Archive for August, 2013

2013 First City Festival Recap!

Well, it’s official – I have a new favorite music festival. The inaugural First City Festival in Monterey last weekend was just that good. Let’s get to highlights of what I recommend making a mini vacay out of next year.


All photos in this post by Jenn Farmer


Festival lineups often draw the ire of critics for no reason. Let’s face it – it’s tough work to book acts. You want star power, but you also want to get the up and comers and provide a few surprises. Even so, you’re at the mercy of other people’s schedules and only have so much cash to go around.

Well, Golden Voice had it all figured out and I’m not sure I heard anyone complaining about this lineup. There were a lot of great acts and audiophiles were plenty impressed with how good everything sounded. Aside from a few hiccups at Modest Mouse, most everything else was on point.

Day One personal faves of mine were Delta Spirit’s energy, the moves of Father John Misty and THAT voice on Quadron’s Coco O. Jeffertitti’s Nile (who looked like they may have crawled out of a basement in the 70s) were a nice surprise for those who hadn’t seen them before.


On Day Two Generationals had me feeling like I hadn’t a worry in the world. Purity Ring’s light show was worth the trip alone and Toro Y Moi had me boogying down because let’s face it, I’m never going to get sick of Chaz Bundick. And are you kidding me? An airplane flew right over the stage as he sang High Living (and I may or may not have inhaled)! Modest Mouse provided a stellar close to the festival because no one’s heard much of them aside from a few new songs in the last couple years.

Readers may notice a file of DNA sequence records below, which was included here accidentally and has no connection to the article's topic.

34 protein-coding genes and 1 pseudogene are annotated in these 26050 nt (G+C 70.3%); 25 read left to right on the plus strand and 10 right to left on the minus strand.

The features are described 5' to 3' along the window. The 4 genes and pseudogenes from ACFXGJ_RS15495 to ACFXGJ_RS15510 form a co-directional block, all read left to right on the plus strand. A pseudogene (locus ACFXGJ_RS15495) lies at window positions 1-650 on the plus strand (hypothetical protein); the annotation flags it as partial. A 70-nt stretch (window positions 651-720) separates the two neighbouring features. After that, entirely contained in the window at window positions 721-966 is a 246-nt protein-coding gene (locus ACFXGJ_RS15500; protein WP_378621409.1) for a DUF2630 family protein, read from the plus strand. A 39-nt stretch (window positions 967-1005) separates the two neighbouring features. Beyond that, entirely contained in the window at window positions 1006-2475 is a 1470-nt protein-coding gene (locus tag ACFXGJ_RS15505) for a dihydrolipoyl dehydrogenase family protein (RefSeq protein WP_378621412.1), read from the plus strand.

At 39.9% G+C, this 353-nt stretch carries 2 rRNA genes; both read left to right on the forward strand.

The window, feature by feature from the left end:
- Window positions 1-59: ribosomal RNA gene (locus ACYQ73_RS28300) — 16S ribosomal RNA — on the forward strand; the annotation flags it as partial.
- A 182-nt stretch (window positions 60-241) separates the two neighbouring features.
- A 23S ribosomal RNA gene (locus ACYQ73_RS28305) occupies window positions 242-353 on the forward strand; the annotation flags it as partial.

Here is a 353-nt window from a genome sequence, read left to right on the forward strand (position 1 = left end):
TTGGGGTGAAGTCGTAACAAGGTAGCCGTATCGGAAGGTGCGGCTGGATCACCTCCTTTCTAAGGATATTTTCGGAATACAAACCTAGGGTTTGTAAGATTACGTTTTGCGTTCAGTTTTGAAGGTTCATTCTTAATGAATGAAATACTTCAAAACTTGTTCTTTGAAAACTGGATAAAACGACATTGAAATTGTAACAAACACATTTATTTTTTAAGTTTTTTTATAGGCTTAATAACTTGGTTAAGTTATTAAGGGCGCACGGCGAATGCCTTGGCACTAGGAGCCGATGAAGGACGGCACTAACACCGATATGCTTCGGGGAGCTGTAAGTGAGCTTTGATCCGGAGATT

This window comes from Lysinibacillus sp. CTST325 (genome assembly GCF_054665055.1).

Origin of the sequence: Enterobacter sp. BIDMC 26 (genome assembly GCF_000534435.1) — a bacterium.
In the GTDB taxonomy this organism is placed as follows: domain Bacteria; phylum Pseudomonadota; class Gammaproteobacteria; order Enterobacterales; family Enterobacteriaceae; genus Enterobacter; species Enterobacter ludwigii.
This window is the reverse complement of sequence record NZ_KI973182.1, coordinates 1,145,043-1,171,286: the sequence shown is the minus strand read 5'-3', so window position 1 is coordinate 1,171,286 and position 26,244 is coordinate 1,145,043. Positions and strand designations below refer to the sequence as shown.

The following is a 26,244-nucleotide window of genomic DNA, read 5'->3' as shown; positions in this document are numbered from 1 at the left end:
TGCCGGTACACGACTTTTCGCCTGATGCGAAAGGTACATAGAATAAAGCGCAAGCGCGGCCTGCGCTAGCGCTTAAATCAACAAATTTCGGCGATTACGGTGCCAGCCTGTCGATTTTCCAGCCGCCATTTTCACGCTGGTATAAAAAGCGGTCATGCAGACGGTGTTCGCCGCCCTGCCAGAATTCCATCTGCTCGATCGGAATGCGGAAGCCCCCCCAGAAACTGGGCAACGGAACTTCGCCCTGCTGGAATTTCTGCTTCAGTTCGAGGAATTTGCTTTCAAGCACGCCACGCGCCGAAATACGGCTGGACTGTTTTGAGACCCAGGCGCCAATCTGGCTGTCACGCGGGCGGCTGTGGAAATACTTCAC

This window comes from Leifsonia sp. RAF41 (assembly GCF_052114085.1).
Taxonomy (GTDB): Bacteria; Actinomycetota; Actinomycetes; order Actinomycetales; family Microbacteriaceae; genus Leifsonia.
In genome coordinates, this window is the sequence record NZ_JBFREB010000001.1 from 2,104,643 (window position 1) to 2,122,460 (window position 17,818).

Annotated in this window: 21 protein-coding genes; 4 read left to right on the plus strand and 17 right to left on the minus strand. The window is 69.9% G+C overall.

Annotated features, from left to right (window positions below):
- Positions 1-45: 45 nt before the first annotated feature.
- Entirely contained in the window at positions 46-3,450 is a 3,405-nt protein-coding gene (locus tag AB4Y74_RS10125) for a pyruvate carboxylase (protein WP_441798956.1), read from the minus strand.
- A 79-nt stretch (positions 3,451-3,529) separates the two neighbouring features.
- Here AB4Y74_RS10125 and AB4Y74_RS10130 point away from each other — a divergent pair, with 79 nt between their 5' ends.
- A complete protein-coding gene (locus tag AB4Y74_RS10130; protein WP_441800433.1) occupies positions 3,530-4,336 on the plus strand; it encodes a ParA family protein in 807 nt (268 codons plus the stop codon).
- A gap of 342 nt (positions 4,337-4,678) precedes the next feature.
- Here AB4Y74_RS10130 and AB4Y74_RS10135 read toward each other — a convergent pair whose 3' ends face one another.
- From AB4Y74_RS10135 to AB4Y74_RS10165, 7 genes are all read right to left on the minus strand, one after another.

If you haven’t been, the Monterey Fairgrounds is quite an excellent choice for a venue. Besides its history with the Monterey Pop Festival, it’s just a choice place to be. The weather couldn’t have been better and there was ample space to chill out or kick it on a grass lawn. There were also a decent number of food options, vaudeville entertainers, separate area for carnival rides/games and while drinks were expensive (at least $7 for the cheap stuff), complaining about that seemed trivial.


Other Memories

A lot of times, my favorite memories at festivals are thanks to a little extra press or VIP treatment. You know, the perks that not everyone has, like going backstage. While that stuff happened (I got to meet The Dodos and ride a carousel with them) what I won’t forget anytime soon is losing my keys and having a stranger put them aside and hunt me down because they thought the keys might have been mine. This lovely human being refused my offer to buy her a drink and just told me to pay it forward (which I did by giving a complete stranger a ride home to SF). That’s the sort of thing that happens in small festivals like First City. It’s a small town mentality. You see the same people throughout the weekend and take care of each other like family.

I feel like you don’t need me to say this, but if you’re within a few hours drive of this festival and the lineup’s even half as good as it was this year, go. Grab some friends or a lover, book a hotel and make it a weekend on California’s Central Coast.

Want more? Check out our full First City Festival photo gallery and previous coverage.

Urban patterns